Irrational Hatred of Annoying Words

I was sent this link earlier:

Aside from the fact that I’ve been encouraged to nominate a mumpreneur after the deadline has passed, I’d like to note, for the record, my extreme hatred of the word ‘mumpreneur’. 

This is a word that is utterly irrelevant and unnecessary to the English language, much like the phrase ‘female police officer’. We don’t need to know. Invent a product, or a service, or a business and make it work, we already have a magnificent word to describe you: entrepreneur. 

The word entrepreneur is magnificently, deliciously, marvellously gender neutral. It doesn’t need to be adapted to include the female gender such as gingerbreadperson, personholecover or herstory (words that will never take off because apart from anything they are ridiculously clumsy).  Why abandon this in favour of patronising the female entrepreneur? 

It may well be that the experience of being a parent, and the changing demands on her time create the platform from which the woman comes up with a new idea, but I think it’s fair to say that experience and where you are in life will be the basis of any entrepreneurial idea.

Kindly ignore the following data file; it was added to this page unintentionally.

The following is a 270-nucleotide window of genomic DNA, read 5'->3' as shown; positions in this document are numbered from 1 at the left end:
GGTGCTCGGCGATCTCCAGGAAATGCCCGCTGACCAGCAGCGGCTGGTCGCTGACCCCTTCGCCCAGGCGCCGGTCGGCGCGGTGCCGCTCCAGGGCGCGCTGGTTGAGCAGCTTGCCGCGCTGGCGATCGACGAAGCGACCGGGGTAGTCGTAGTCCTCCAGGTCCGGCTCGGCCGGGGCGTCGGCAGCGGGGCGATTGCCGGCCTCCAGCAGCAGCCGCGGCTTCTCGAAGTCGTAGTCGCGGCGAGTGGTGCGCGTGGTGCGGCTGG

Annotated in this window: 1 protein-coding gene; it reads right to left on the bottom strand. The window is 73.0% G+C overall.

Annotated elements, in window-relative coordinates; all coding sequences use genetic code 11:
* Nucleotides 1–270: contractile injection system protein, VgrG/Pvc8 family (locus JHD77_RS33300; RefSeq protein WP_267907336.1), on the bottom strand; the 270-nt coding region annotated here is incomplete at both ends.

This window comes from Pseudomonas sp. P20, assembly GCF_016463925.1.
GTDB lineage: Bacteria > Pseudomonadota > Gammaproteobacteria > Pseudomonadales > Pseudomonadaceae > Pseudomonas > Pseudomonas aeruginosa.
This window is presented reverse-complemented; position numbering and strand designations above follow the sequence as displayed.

I shall leave this with a link to a magnificent product invented by a group of parents. 

Needless to say, they are not referred to as dadpreneurs. 



Asking for Help

I’ve written before about how being dependent erodes your confidence. 

I was offered surgery on my back last week, and with it, offered some hope that at least part of my back pain (the most vicious, movement disabling pain) could be cured. 

The surgery itself sounds quite simple (in as much as spinal surgery can ever be simple) – so much so that I won’t be kept in hospital overnight.  The recovery time afterwards however will be a different story. 

I won’t be allowed to bend, twist, lift or sit for about 6 weeks afterwards. With two small children this will require daily conscious effort, and lots and lots of help. 

I have noticed that I feel ok about asking for help for this, and I have noticed that feeling completely happy to ask for help is a rather novel feeling. 

It has clarified for me that asking for help with a chronic condition is a difficult thing to do. It feels wrong somehow to ask for help when you have no hope of reciprocating. It feels odd to ask for help with simple things when you don’t know how long you have to keep asking for. 

Asking for help for a limited period of 6 – 8 weeks feels like one of the most hopeful and positive steps in a long time.